Wednesday, November 22, 2006

What is dying?

British Unitarianism came from many different sources. The source of much Unitarianism was the old Presbyterian churches dating back to the Great Ejection in 1662, over the years these churches became increasinly liberal until they became Unitarian. Although Presbyterianism was the dominant strand, other movements did come into the Unitarian community. Unitarians came from Anglicanism (Lindsey), Methodist Unitarianism and the General Baptists. But these remained a minority that were absorbed into the majority.

Well what's that all got to do with anything? Well it means that the style (but not the polity) of Unitarianism is dominantly Presbyterian. And what can we say about Presbyterianism in the last few decades in the West? It's in decline. It's in a nose dive. The United Reform Church has halved it's membership since 1972. The Presbyterian Church USA is losing 50,000 members a year.

Liberal-moderate Protestantism is dying. I think this is largely about worship. I think hymns and sermons are just boring and aren't holistic enough for people today. Anglican-Catholic-Orthodox churches have the richness of the ritual which provides something people can plug into spiritually. Evangelical-Pentecostal-Charismatic churches have powerful preaching with a clear message, modern, uplifting songs and an emphasis on direct experience of the Holy Spirit. Quakers have a meditative spirituality that is appealing to many. Liberal-moderate protestantism cannot compete.

Which is fine. It's going, it's on the way out. But if Unitarianism can come from different sources in the early nineteenth century, maybe it can come from different sources again. Maybe Presbyterian Unitarianism is dead. But if Unitarianism can emerge within the Baptist tradition 200 years ago, maybe it can come from somewhere else today. Maybe Post-Evangelicals will come to a Unitarian understanding. Maybe alternative worship movements will become Unitarian. Maybe a coherent movement will arise out of the Progressive Christianity Network or even the 'new spirituality.'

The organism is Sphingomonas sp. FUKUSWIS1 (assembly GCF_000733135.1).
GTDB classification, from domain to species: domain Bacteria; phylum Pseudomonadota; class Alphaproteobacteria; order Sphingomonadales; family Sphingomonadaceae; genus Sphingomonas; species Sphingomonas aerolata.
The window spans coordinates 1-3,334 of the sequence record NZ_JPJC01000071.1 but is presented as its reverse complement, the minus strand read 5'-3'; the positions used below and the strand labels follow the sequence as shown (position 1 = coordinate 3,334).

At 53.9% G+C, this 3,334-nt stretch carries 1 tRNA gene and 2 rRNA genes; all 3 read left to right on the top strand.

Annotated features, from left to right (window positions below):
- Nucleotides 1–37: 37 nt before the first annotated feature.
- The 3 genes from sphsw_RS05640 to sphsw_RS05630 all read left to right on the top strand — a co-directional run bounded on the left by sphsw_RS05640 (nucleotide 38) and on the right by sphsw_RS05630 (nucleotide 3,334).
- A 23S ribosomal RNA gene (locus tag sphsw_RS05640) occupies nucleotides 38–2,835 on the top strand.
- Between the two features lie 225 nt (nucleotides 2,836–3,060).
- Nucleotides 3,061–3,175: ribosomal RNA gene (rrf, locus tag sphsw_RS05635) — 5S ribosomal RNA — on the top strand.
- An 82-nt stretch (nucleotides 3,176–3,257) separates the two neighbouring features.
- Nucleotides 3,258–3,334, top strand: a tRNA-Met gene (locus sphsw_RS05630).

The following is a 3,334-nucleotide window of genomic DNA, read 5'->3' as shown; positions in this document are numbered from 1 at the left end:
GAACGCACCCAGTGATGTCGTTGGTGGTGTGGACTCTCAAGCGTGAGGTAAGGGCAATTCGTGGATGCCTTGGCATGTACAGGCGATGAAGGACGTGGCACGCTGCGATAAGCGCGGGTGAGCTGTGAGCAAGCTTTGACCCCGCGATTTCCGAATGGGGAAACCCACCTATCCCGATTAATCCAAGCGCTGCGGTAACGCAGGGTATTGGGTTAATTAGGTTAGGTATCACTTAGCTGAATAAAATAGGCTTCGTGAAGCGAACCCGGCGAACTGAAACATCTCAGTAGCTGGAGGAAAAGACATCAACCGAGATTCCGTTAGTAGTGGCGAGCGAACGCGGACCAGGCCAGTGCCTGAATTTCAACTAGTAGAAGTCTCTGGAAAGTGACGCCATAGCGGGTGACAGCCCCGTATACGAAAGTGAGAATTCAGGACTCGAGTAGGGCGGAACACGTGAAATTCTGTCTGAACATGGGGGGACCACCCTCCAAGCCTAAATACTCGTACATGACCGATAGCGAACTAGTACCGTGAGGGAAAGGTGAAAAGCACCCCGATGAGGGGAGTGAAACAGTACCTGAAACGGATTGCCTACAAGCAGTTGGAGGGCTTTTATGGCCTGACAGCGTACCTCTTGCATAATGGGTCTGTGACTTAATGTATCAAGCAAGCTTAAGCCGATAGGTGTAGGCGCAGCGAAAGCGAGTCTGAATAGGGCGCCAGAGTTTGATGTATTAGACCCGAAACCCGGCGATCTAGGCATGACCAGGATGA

I never much liked Presbyterian Unitarianism in any case. It will die. What's exciting is what will happen after that. It will happen in my lifetime. It's going to be a fun ride.

PS Happy Thanksgiving to Americans. Even though I couldn't see much point in it myself. It's just Christmas without presents.


Anonymous Matt said...

I think this was an excellent post, Stephen. Two things have resulted in me wondering whether I should walk away from Unitarianism entirely.

Firstly, I realise that my Unitarianism is essentially a theological position in relation to Christianaity. Yes, I'm a liberal but I just can't buy into the dominant mode of thinking within the Unitarian / UU denomination.

Secondly, worship is a big issue. I have attended a number of liberal Christian churches within Unitarianism but the worship style is, as you say, so archaic and boring.

I don't know what the future holds. I spoke to a leading URC minister some time ago and he commented that shortly after Unitarianism becomes extinct as a denomination within the UK, his church will follow.

But, as am sure you will have noted, there are many churches within the Unitarian General Assembly and URC who exist with minimal contact with their denominations. Some of these are relatively successful.

And so, I don't think we will see all churches close, but rather a slow fragmentation - sort of 'survival of the fittest' - and then the question is whether these will then come together under some new network - such as PCN Britain.

6:00 pm  
Anonymous Mike Killingworth said...

Well, is our relationship to Christianity one of belief that it offers insights that other religious traditions don't, or is it simply that most of us were brought up with it in some form or other and we're used to it? Rather in the way that being a native speaker of English doesn't imply that other languages aren't just as effective at doing the job.

What worries me about Christianity is its popular image of God as an old man with a beard which - particularly given its on the whole fairly grisly history as a State religion (in any variant you care to name) - tends to prevent rather than to promote spiritual wholeness (individuation, in Jung's term).

If we have a future, it is as a "church" (for want of a word that isn't culturally specific) that has a unique offer - and one concept that holds meaning for me is that of "heresy" - the idea that it is only through an acceptance that heresy is OK - that, whether or not there is a God-Out-There, bearded or otherwise, we can only apprehend the divine within our selves.

Doubtless this is too difficult, and our places of worship will go on being empty except when someone organises a service of blessing for domestic pets...

8:29 pm  

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